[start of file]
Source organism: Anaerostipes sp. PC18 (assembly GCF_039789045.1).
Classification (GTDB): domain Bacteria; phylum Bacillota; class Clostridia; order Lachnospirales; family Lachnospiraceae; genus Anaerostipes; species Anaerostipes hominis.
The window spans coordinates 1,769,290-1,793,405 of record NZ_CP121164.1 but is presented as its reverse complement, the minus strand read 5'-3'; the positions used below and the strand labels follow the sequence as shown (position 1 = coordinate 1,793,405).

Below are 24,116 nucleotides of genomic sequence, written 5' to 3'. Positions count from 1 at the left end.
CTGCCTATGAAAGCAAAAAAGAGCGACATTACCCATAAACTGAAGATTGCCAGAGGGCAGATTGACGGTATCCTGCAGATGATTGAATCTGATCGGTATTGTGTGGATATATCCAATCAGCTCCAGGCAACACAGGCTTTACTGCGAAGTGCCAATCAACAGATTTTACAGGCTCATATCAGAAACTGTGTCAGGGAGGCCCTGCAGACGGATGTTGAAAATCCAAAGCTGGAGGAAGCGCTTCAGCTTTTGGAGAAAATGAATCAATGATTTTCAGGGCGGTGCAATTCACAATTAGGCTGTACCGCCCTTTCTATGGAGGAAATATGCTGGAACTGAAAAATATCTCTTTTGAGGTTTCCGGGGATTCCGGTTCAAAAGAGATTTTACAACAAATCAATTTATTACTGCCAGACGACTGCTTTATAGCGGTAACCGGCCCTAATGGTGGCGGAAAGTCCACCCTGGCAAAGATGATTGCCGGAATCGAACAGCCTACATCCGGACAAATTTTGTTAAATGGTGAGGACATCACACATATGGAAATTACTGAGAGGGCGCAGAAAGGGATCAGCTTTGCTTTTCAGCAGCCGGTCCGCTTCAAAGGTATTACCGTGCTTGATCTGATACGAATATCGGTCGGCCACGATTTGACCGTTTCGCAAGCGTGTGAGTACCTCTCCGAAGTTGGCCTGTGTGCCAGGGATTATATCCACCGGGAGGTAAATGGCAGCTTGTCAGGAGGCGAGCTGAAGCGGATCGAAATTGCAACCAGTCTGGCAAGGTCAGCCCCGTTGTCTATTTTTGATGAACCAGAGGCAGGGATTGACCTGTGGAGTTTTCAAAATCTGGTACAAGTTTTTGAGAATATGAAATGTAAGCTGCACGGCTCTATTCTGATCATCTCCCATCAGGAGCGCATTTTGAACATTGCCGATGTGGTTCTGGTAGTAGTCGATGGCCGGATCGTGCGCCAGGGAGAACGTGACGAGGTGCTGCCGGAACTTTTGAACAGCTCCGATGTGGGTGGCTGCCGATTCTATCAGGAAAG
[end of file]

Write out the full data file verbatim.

Source organism: Anaerostipes sp. PC18 (assembly GCF_039789045.1).
Classification (GTDB): domain Bacteria; phylum Bacillota; class Clostridia; order Lachnospirales; family Lachnospiraceae; genus Anaerostipes; species Anaerostipes hominis.
The window spans coordinates 1,769,290-1,793,405 of record NZ_CP121164.1 but is presented as its reverse complement, the minus strand read 5'-3'; the positions used below and the strand labels follow the sequence as shown (position 1 = coordinate 1,793,405).

Below are 24,116 nucleotides of genomic sequence, written 5' to 3'. Positions count from 1 at the left end.
CTGCCTATGAAAGCAAAAAAGAGCGACATTACCCATAAACTGAAGATTGCCAGAGGGCAGATTGACGGTATCCTGCAGATGATTGAATCTGATCGGTATTGTGTGGATATATCCAATCAGCTCCAGGCAACACAGGCTTTACTGCGAAGTGCCAATCAACAGATTTTACAGGCTCATATCAGAAACTGTGTCAGGGAGGCCCTGCAGACGGATGTTGAAAATCCAAAGCTGGAGGAAGCGCTTCAGCTTTTGGAGAAAATGAATCAATGATTTTCAGGGCGGTGCAATTCACAATTAGGCTGTACCGCCCTTTCTATGGAGGAAATATGCTGGAACTGAAAAATATCTCTTTTGAGGTTTCCGGGGATTCCGGTTCAAAAGAGATTTTACAACAAATCAATTTATTACTGCCAGACGACTGCTTTATAGCGGTAACCGGCCCTAATGGTGGCGGAAAGTCCACCCTGGCAAAGATGATTGCCGGAATCGAACAGCCTACATCCGGACAAATTTTGTTAAATGGTGAGGACATCACACATATGGAAATTACTGAGAGGGCGCAGAAAGGGATCAGCTTTGCTTTTCAGCAGCCGGTCCGCTTCAAAGGTATTACCGTGCTTGATCTGATACGAATATCGGTCGGCCACGATTTGACCGTTTCGCAAGCGTGTGAGTACCTCTCCGAAGTTGGCCTGTGTGCCAGGGATTATATCCACCGGGAGGTAAATGGCAGCTTGTCAGGAGGCGAGCTGAAGCGGATCGAAATTGCAACCAGTCTGGCAAGGTCAGCCCCGTTGTCTATTTTTGATGAACCAGAGGCAGGGATTGACCTGTGGAGTTTTCAAAATCTGGTACAAGTTTTTGAGAATATGAAATGTAAGCTGCACGGCTCTATTCTGATCATCTCCCATCAGGAGCGCATTTTGAACATTGCCGATGTGGTTCTGGTAGTAGTCGATGGCCGGATCGTGCGCCAGGGAGAACGTGACGAGGTGCTGCCGGAACTTTTGAACAGCTCCGATGTGGGTGGCTGCCGATTCTATCAGGAAAG